Wednesday, 27 April 2016
Of vampires, spies and Chaos in the Old World
Of gaming there has been little to report. I've missed quite a bit of our Dungeons and Dragons campaign, which seems to be been put on hold with the player characters at 5th level. It would be great to get back into it again if it should move on to series two, so to speak. Instead, we have now started The Dracula Dossier, although in our case we are not using Ken Hite's Night's Black Agents, but instead a hybrid system of the GM's own design, a cross between NBA and Call of Cthulhu.
A detailed account of our first session can be found here. I am playing the Mossad hacker Carmel Shaked in this campaign, and am enjoying it. Like my experience with my character in World War Cthulhu, however, I find she is very good at some things, but largely pants in many other situations. We are all experts in our own areas, but in a situation like a fight, some of us are simply better than others. I'm coming to the conclusion that my PC should rely on her ability as a hacker and stealth operative more than she currently does. In many ways she is the opposite of my WWC character, whose Achilles heel was his lack of stealth in a mission that involved a great deal of sneaking about at night.
In our Dracula session we blundered into a brawl with some special ops boys in a hospital in Gibraltar which could have gone very badly for us. The arrival of a vampire, we suspect to be Dracula himself, complicated the situation still further. I was confident we could have escaped down a laundry chute, and indeed Dracula's arrival would have kept the SAS guys busy. We almost lost one of our team in the battle. It now looks like we'll be flying from Malaga to London to follow up on some missing security consultants.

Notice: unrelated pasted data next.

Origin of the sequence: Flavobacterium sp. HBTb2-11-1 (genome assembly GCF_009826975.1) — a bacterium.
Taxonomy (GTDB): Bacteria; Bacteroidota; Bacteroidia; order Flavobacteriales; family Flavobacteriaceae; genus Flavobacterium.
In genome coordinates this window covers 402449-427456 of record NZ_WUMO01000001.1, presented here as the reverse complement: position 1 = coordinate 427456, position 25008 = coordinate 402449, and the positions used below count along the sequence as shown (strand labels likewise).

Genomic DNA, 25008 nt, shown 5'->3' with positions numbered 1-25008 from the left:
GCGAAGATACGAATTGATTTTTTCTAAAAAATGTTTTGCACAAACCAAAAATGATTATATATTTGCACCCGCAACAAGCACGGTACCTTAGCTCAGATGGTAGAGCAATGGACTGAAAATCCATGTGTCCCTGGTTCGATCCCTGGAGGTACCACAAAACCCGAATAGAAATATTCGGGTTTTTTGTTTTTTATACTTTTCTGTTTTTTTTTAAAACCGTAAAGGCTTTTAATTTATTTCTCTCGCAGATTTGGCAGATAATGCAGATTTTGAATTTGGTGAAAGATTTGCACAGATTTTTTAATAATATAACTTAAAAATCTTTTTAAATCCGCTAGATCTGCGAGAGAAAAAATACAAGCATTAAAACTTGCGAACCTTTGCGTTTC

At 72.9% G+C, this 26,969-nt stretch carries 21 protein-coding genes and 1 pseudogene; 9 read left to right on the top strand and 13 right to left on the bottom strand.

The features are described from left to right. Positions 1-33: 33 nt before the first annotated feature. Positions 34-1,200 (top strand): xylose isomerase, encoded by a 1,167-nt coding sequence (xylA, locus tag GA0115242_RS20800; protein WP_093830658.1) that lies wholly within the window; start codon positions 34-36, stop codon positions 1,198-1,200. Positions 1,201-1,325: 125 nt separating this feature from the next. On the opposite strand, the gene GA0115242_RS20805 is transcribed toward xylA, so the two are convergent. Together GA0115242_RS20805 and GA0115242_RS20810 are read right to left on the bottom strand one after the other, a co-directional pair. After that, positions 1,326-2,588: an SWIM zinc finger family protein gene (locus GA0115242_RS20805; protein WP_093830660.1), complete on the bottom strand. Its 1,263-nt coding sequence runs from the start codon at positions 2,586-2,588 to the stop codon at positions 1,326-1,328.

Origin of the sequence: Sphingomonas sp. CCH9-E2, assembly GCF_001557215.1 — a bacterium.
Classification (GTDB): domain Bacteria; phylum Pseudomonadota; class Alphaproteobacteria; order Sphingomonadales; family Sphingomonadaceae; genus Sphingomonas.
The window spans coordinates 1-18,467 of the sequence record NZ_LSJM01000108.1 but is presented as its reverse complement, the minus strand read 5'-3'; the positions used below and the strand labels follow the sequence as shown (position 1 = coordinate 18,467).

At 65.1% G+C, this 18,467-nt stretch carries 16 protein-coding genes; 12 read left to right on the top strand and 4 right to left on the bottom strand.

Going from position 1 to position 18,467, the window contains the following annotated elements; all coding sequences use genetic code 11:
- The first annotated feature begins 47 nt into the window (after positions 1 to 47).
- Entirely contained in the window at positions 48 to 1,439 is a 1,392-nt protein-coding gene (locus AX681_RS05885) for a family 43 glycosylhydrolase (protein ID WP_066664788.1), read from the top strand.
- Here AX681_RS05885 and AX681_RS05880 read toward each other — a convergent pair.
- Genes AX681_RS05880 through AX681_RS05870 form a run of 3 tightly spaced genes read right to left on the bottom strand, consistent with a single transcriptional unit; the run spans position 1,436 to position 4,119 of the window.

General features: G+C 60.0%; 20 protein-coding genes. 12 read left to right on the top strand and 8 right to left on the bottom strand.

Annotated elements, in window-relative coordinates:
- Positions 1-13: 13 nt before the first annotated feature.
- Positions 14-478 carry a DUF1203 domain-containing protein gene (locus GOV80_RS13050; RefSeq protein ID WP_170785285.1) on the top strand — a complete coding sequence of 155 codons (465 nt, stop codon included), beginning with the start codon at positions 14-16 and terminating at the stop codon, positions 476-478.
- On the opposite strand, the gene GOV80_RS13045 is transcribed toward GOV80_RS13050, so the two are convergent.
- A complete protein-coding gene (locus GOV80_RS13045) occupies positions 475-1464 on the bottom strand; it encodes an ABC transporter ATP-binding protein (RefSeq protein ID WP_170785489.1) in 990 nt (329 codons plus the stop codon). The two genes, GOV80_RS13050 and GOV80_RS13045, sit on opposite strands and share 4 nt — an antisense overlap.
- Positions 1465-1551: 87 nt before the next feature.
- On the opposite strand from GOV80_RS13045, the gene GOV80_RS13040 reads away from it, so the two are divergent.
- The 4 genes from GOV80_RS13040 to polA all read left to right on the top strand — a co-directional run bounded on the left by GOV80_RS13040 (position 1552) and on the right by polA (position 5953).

Other than that, I've played some Chaos In The Old World, as well as Munchkin and Nuns On The Run with my daughter.
Chaos is a game I'm finding it hard to get my head round. Each player takes control of one of the Chaos powers, and aims to advance their interests with various unit types, namely minions, fighters and tanks (big demons like Unclean Ones or Lords of Change). There is a fairly complex scoring system and in addition, each power has its own abilities that make playing them quite a different experience. We played with five people, which allowed us to bring in the Skaven as well, although it was Slaanesh which triumphed.
Quite a lot of Chaos is counter-intuitive - if like me you have cut your teeth on Risk or Shogun, the game can be difficult to get your head around, and it can take a number of replays to begin to get a feel for it. There is no conquer and hold process - players can teleport units into provinces relatively easily. This is complicated further if you don't play for a few months, and by the fact that each power is so different from the others. I played Tzeentch, but a different power would require a learning process if I played again. You could argue this adds to the variety and replay value of the game.
I've started thumbing through the new Delta Green Agent's Handbook and am pondering whether to knock up an adventure using this, probably non-Mythos. Indeed, I'm speculating about whether to convert the scenario Little Girl Lost from Esoterrorists into a UK-based Delta Green mission, since I'm not a big fan of the Esoterrorists background. I used DG for another Esoterrorists adventure I ran using Gumshoe. Mind you, we're already playing a horror / espionage game, so this may be too much of a good thing!
Other than that, I've just finished reading The Girl With The Dragon Tattoo, and am now progressing through my Dracula Unredacted homework for our Night's BRP Agents campaign, which has to be the largest player handout for any role playing game...ever! It is a lot to digest all at once, even if you have already read the original, redacted version!
I hope to be posting again on this blog again on a more regular basis, but I'm not promising anything. Things are still a little up in the air workwise. We shall see.